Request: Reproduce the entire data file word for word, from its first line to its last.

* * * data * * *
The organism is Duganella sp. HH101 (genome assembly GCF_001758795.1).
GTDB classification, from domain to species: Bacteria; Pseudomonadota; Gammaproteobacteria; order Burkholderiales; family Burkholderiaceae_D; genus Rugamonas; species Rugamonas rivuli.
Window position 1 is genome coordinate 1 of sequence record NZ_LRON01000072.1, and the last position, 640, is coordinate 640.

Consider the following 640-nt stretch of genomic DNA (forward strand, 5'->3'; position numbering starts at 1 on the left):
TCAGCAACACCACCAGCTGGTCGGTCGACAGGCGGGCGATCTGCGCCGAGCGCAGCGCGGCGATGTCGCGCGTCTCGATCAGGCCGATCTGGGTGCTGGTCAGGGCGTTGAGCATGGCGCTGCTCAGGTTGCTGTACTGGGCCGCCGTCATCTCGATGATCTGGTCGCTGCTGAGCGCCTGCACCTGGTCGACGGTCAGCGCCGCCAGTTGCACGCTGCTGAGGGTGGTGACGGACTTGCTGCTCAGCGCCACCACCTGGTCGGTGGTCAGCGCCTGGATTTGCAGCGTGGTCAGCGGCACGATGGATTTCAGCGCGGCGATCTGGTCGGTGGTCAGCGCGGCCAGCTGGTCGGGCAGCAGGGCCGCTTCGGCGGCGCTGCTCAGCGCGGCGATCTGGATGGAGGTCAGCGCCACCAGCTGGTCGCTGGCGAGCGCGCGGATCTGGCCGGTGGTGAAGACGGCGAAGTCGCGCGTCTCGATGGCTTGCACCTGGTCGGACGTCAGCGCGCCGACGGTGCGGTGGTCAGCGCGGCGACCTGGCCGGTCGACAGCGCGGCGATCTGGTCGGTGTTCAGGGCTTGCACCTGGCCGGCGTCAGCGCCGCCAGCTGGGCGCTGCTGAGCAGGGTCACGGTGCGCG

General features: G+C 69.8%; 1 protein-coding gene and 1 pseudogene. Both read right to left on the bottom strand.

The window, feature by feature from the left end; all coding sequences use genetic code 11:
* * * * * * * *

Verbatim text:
The organism is Duganella sp. HH101 (genome assembly GCF_001758795.1).
GTDB classification, from domain to species: Bacteria; Pseudomonadota; Gammaproteobacteria; order Burkholderiales; family Burkholderiaceae_D; genus Rugamonas; species Rugamonas rivuli.
Window position 1 is genome coordinate 1 of sequence record NZ_LRON01000072.1, and the last position, 640, is coordinate 640.

Consider the following 640-nt stretch of genomic DNA (forward strand, 5'->3'; position numbering starts at 1 on the left):
TCAGCAACACCACCAGCTGGTCGGTCGACAGGCGGGCGATCTGCGCCGAGCGCAGCGCGGCGATGTCGCGCGTCTCGATCAGGCCGATCTGGGTGCTGGTCAGGGCGTTGAGCATGGCGCTGCTCAGGTTGCTGTACTGGGCCGCCGTCATCTCGATGATCTGGTCGCTGCTGAGCGCCTGCACCTGGTCGACGGTCAGCGCCGCCAGTTGCACGCTGCTGAGGGTGGTGACGGACTTGCTGCTCAGCGCCACCACCTGGTCGGTGGTCAGCGCCTGGATTTGCAGCGTGGTCAGCGGCACGATGGATTTCAGCGCGGCGATCTGGTCGGTGGTCAGCGCGGCCAGCTGGTCGGGCAGCAGGGCCGCTTCGGCGGCGCTGCTCAGCGCGGCGATCTGGATGGAGGTCAGCGCCACCAGCTGGTCGCTGGCGAGCGCGCGGATCTGGCCGGTGGTGAAGACGGCGAAGTCGCGCGTCTCGATGGCTTGCACCTGGTCGGACGTCAGCGCGCCGACGGTGCGGTGGTCAGCGCGGCGACCTGGCCGGTCGACAGCGCGGCGATCTGGTCGGTGTTCAGGGCTTGCACCTGGCCGGCGTCAGCGCCGCCAGCTGGGCGCTGCTGAGCAGGGTCACGGTGCGCG

General features: G+C 69.8%; 1 protein-coding gene and 1 pseudogene. Both read right to left on the bottom strand.

The window, feature by feature from the left end; all coding sequences use genetic code 11: